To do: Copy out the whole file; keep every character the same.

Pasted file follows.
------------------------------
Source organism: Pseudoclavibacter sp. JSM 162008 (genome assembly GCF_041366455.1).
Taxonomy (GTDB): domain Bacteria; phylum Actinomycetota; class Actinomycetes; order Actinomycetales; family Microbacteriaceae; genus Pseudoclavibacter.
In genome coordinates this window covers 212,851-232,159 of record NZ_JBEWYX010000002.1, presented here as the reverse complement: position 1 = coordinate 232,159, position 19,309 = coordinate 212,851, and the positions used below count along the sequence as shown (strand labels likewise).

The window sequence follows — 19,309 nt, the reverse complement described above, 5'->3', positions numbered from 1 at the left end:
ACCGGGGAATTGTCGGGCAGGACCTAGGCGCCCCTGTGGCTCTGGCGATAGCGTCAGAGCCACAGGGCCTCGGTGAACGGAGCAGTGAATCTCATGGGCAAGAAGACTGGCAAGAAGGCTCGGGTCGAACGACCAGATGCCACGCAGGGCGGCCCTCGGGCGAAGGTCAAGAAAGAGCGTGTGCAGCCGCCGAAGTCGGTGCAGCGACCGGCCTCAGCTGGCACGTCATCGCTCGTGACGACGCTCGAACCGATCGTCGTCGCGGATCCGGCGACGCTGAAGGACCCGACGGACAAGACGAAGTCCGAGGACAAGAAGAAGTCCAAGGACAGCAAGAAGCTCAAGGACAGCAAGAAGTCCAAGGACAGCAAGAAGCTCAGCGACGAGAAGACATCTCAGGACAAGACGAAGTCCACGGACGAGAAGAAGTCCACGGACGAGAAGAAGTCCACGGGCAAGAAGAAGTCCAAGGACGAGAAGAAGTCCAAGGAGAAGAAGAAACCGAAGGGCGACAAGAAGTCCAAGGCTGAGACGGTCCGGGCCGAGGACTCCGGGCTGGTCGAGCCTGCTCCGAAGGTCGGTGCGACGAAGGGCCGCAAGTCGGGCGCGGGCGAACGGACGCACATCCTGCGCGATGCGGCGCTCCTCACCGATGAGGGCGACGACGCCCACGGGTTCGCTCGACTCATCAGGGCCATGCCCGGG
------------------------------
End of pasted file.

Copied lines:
Source organism: Pseudoclavibacter sp. JSM 162008 (genome assembly GCF_041366455.1).
Taxonomy (GTDB): domain Bacteria; phylum Actinomycetota; class Actinomycetes; order Actinomycetales; family Microbacteriaceae; genus Pseudoclavibacter.
In genome coordinates this window covers 212,851-232,159 of record NZ_JBEWYX010000002.1, presented here as the reverse complement: position 1 = coordinate 232,159, position 19,309 = coordinate 212,851, and the positions used below count along the sequence as shown (strand labels likewise).

The window sequence follows — 19,309 nt, the reverse complement described above, 5'->3', positions numbered from 1 at the left end:
ACCGGGGAATTGTCGGGCAGGACCTAGGCGCCCCTGTGGCTCTGGCGATAGCGTCAGAGCCACAGGGCCTCGGTGAACGGAGCAGTGAATCTCATGGGCAAGAAGACTGGCAAGAAGGCTCGGGTCGAACGACCAGATGCCACGCAGGGCGGCCCTCGGGCGAAGGTCAAGAAAGAGCGTGTGCAGCCGCCGAAGTCGGTGCAGCGACCGGCCTCAGCTGGCACGTCATCGCTCGTGACGACGCTCGAACCGATCGTCGTCGCGGATCCGGCGACGCTGAAGGACCCGACGGACAAGACGAAGTCCGAGGACAAGAAGAAGTCCAAGGACAGCAAGAAGCTCAAGGACAGCAAGAAGTCCAAGGACAGCAAGAAGCTCAGCGACGAGAAGACATCTCAGGACAAGACGAAGTCCACGGACGAGAAGAAGTCCACGGACGAGAAGAAGTCCACGGGCAAGAAGAAGTCCAAGGACGAGAAGAAGTCCAAGGAGAAGAAGAAACCGAAGGGCGACAAGAAGTCCAAGGCTGAGACGGTCCGGGCCGAGGACTCCGGGCTGGTCGAGCCTGCTCCGAAGGTCGGTGCGACGAAGGGCCGCAAGTCGGGCGCGGGCGAACGGACGCACATCCTGCGCGATGCGGCGCTCCTCACCGATGAGGGCGACGACGCCCACGGGTTCGCTCGACTCATCAGGGCCATGCCCGGG